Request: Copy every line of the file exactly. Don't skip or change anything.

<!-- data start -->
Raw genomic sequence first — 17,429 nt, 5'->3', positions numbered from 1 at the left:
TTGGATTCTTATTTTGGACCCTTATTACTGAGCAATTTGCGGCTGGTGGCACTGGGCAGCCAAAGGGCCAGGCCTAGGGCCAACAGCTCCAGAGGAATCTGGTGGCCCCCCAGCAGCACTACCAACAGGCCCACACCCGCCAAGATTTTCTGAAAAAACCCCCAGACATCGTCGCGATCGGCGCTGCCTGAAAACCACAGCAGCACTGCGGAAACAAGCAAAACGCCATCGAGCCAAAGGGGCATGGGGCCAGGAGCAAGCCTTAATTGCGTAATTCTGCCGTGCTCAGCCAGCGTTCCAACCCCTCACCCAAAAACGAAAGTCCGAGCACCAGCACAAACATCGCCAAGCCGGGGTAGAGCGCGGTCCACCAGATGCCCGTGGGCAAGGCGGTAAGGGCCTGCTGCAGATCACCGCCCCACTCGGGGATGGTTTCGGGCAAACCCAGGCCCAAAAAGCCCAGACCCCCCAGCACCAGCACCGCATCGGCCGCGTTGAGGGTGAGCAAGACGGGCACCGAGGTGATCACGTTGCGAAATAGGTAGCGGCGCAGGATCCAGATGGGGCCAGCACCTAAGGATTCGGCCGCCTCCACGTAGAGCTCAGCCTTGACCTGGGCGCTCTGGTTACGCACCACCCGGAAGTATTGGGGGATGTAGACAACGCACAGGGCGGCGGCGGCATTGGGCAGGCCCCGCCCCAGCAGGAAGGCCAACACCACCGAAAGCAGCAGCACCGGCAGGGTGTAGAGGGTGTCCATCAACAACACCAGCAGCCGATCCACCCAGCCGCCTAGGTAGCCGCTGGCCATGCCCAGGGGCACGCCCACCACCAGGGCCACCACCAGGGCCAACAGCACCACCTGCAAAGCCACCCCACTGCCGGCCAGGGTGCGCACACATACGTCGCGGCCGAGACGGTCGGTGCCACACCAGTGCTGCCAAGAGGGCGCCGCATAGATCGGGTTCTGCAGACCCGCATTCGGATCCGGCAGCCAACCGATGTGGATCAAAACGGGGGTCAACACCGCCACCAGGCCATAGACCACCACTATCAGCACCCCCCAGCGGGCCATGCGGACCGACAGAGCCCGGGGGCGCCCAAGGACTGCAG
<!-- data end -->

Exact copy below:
Raw genomic sequence first — 17,429 nt, 5'->3', positions numbered from 1 at the left:
TTGGATTCTTATTTTGGACCCTTATTACTGAGCAATTTGCGGCTGGTGGCACTGGGCAGCCAAAGGGCCAGGCCTAGGGCCAACAGCTCCAGAGGAATCTGGTGGCCCCCCAGCAGCACTACCAACAGGCCCACACCCGCCAAGATTTTCTGAAAAAACCCCCAGACATCGTCGCGATCGGCGCTGCCTGAAAACCACAGCAGCACTGCGGAAACAAGCAAAACGCCATCGAGCCAAAGGGGCATGGGGCCAGGAGCAAGCCTTAATTGCGTAATTCTGCCGTGCTCAGCCAGCGTTCCAACCCCTCACCCAAAAACGAAAGTCCGAGCACCAGCACAAACATCGCCAAGCCGGGGTAGAGCGCGGTCCACCAGATGCCCGTGGGCAAGGCGGTAAGGGCCTGCTGCAGATCACCGCCCCACTCGGGGATGGTTTCGGGCAAACCCAGGCCCAAAAAGCCCAGACCCCCCAGCACCAGCACCGCATCGGCCGCGTTGAGGGTGAGCAAGACGGGCACCGAGGTGATCACGTTGCGAAATAGGTAGCGGCGCAGGATCCAGATGGGGCCAGCACCTAAGGATTCGGCCGCCTCCACGTAGAGCTCAGCCTTGACCTGGGCGCTCTGGTTACGCACCACCCGGAAGTATTGGGGGATGTAGACAACGCACAGGGCGGCGGCGGCATTGGGCAGGCCCCGCCCCAGCAGGAAGGCCAACACCACCGAAAGCAGCAGCACCGGCAGGGTGTAGAGGGTGTCCATCAACAACACCAGCAGCCGATCCACCCAGCCGCCTAGGTAGCCGCTGGCCATGCCCAGGGGCACGCCCACCACCAGGGCCACCACCAGGGCCAACAGCACCACCTGCAAAGCCACCCCACTGCCGGCCAGGGTGCGCACACATACGTCGCGGCCGAGACGGTCGGTGCCACACCAGTGCTGCCAAGAGGGCGCCGCATAGATCGGGTTCTGCAGACCCGCATTCGGATCCGGCAGCCAACCGATGTGGATCAAAACGGGGGTCAACACCGCCACCAGGCCATAGACCACCACTATCAGCACCCCCCAGCGGGCCATGCGGACCGACAGAGCCCGGGGGCGCCCAAGGACTGCAG